Tesco is aiming to tie-up a “strategic alliance” with Carrefour in France in a move aimed at cutting costs which can then be passed on to customers.
The UK’s largest grocer announced the plan on Monday morning against a backdrop of consolidation in the sector that has seen Tesco buy wholesaler Booker and Sainsbury’s and Asda responding through a proposed merger.
Competition is fierce – with the “big four” chains, including Morrisons, battling to fend off the huge growth of discounters such as Aldi and Lidl at a time when the wider retail sector has been suffering the effects of higher costs and tighter shopping budgets.
Tesco said: “The alliance will cover the strategic relationship with global suppliers, the joint purchasing of own brand products and goods not for resale. It will be governed by a three-year operational framework.
“The alliance will enable both companies to improve the quality and choice of products available to their customers, at even lower prices thereby enhancing their competitiveness.”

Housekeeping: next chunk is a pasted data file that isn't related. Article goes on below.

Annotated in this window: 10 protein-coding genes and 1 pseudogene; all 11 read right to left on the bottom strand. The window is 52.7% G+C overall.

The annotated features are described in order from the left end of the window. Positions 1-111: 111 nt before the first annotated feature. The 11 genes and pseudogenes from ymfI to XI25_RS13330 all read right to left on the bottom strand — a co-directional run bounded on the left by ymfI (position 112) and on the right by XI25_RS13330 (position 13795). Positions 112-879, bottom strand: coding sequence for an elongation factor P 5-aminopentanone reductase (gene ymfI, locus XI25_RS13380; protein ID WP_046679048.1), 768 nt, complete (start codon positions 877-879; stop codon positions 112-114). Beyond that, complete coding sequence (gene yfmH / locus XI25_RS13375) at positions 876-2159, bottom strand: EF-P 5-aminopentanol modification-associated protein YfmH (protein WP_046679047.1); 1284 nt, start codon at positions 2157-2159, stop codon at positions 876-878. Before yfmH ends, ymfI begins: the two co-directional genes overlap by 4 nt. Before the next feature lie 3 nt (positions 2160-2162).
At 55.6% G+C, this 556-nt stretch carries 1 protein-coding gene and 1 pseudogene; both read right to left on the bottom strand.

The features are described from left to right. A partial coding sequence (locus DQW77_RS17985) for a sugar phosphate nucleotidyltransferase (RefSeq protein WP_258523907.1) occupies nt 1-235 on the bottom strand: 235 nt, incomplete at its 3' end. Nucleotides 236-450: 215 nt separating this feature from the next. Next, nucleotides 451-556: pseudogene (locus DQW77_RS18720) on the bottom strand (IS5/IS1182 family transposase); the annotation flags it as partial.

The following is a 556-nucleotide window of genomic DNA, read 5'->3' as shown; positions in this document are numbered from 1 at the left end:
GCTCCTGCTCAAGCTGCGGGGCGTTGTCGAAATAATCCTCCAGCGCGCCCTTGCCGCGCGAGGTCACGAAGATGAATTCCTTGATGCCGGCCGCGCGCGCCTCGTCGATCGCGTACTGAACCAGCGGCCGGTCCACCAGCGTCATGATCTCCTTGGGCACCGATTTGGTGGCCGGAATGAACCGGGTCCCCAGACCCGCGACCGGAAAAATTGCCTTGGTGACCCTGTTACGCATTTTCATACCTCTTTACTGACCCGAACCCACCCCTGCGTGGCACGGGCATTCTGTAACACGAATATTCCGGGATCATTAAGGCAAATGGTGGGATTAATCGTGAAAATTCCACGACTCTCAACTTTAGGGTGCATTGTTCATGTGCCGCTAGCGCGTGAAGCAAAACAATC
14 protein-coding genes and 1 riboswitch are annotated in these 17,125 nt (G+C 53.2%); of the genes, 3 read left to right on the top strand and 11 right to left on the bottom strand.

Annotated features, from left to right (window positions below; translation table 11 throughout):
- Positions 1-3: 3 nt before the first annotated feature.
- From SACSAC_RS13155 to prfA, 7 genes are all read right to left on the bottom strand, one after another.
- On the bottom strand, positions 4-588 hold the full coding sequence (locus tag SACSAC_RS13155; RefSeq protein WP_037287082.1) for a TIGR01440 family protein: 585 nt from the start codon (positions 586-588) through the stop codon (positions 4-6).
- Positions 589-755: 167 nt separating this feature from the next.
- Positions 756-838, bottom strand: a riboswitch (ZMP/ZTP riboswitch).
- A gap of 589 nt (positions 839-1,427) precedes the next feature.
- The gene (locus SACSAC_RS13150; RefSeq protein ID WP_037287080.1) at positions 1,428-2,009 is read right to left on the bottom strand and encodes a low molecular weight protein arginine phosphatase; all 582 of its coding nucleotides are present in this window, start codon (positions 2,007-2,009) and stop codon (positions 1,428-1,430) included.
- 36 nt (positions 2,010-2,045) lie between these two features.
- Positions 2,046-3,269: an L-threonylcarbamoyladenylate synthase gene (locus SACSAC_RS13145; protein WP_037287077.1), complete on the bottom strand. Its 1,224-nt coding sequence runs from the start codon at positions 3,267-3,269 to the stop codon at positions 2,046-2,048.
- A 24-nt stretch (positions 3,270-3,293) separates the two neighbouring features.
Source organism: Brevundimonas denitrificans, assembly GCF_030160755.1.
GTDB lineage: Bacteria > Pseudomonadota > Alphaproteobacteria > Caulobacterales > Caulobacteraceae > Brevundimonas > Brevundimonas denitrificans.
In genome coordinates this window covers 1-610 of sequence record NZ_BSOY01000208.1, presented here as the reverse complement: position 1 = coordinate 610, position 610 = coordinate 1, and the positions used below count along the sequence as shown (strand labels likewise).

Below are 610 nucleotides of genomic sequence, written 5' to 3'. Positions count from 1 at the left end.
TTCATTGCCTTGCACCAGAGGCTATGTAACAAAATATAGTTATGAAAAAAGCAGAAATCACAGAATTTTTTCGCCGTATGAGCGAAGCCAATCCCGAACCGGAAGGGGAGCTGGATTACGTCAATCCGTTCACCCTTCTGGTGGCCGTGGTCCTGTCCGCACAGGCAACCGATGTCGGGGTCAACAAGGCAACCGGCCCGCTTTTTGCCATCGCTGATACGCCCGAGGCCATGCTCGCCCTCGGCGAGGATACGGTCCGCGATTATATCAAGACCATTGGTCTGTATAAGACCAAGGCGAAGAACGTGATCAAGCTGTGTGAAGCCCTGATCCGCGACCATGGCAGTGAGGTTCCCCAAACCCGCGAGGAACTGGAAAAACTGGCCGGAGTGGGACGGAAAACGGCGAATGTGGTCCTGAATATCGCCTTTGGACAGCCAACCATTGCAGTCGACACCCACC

Fresh food products are not covered by the potential deal.
The firms, no strangers to price backlashes from suppliers over the years, moved to distance themselves from any suggestion the alliance would leave them disadvantaged.
The statement continued: “This agreement will also allow both companies to strengthen their relationships with their suppliers and create significant opportunities for those suppliers.
“Each company will continue to work with supplier partners at a local and national level.”
Tesco boss Dave Lewis said: “I’m delighted to be entering into a strategic alliance with Carrefour.
“By working together and making the most of our collective product expertise and sourcing capability, we will be able to serve our customers even better, further improving choice, quality and value.”
Carrefour shares rose 0.8% in early trading in Paris as investors gave their reaction while Tesco’s were down 0.1% on the FTSE 100.